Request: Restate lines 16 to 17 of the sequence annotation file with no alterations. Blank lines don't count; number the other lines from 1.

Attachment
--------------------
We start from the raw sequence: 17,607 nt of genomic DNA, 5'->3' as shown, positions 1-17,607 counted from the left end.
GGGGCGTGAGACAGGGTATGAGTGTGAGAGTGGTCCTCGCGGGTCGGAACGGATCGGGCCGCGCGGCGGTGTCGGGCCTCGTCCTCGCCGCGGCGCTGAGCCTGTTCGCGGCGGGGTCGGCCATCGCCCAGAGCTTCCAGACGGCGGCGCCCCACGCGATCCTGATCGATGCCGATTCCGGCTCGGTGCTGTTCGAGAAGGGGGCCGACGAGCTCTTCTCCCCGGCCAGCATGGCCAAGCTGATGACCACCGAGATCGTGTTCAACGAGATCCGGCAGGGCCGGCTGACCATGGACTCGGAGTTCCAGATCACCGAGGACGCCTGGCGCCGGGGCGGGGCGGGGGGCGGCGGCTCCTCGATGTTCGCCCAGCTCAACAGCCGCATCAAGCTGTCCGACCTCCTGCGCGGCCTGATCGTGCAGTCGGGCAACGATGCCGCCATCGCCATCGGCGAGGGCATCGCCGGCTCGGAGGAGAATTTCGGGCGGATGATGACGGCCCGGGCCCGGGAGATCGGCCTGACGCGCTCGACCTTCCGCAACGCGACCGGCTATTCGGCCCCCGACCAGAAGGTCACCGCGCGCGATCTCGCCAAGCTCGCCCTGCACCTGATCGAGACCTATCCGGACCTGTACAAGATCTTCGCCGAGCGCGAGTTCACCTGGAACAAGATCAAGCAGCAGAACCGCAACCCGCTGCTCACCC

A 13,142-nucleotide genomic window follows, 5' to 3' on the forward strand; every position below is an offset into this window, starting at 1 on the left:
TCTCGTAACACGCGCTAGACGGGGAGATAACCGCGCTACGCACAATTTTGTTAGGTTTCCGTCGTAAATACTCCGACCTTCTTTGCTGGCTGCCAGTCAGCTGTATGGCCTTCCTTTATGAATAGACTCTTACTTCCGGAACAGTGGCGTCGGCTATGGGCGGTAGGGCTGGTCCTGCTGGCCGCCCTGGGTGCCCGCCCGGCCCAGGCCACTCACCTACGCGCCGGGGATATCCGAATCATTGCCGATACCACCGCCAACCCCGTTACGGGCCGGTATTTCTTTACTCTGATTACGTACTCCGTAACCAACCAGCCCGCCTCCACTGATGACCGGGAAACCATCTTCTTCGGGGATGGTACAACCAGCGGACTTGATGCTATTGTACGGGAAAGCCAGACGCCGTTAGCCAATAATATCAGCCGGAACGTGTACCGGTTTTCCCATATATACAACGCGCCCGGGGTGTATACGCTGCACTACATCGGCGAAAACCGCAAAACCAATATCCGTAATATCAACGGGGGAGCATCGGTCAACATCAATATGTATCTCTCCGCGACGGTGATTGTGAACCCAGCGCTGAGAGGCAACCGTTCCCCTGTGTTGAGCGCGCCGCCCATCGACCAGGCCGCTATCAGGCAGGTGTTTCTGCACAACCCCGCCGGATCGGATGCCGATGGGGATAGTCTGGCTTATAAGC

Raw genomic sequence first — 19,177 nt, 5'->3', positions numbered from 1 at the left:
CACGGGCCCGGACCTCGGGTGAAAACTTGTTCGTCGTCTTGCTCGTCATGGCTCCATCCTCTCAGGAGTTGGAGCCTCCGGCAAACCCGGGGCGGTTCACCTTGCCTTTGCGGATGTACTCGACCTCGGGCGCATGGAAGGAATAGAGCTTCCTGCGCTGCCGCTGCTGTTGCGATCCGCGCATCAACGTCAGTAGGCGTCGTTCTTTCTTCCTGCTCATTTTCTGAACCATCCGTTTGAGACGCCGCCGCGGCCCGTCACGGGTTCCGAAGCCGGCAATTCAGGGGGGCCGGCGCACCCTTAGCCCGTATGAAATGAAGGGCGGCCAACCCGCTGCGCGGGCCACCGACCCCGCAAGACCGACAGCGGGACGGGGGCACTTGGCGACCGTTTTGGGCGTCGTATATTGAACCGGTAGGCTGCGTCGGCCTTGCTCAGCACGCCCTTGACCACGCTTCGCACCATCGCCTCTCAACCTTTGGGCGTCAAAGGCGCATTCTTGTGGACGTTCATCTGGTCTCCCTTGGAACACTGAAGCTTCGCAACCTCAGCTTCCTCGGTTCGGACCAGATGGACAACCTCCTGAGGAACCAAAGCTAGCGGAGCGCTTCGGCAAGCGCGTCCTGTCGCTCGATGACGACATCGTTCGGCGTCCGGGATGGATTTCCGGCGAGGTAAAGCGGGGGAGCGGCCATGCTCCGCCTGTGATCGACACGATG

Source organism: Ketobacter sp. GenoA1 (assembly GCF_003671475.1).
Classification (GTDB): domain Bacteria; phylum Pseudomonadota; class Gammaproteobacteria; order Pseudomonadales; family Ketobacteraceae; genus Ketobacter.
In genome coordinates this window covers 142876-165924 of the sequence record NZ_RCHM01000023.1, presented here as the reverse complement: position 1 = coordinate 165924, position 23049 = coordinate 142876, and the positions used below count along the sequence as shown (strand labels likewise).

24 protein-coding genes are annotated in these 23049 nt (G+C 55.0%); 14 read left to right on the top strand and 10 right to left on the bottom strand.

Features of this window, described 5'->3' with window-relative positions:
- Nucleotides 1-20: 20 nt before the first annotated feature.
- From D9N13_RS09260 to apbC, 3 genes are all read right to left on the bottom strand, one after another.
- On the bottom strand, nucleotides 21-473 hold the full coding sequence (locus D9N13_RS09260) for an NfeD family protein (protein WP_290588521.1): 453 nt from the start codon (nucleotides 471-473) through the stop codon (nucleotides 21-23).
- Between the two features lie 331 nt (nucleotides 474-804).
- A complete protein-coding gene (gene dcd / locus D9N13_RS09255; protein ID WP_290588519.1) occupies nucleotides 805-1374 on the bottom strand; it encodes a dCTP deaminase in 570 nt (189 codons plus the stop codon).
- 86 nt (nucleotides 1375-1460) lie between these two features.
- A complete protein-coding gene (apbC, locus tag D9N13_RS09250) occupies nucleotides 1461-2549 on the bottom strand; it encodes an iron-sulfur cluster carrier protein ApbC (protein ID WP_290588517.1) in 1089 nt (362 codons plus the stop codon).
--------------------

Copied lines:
- A complete protein-coding gene (gene dcd / locus D9N13_RS09255; protein ID WP_290588519.1) occupies nucleotides 805-1374 on the bottom strand; it encodes a dCTP deaminase in 570 nt (189 codons plus the stop codon).
- 86 nt (nucleotides 1375-1460) lie between these two features.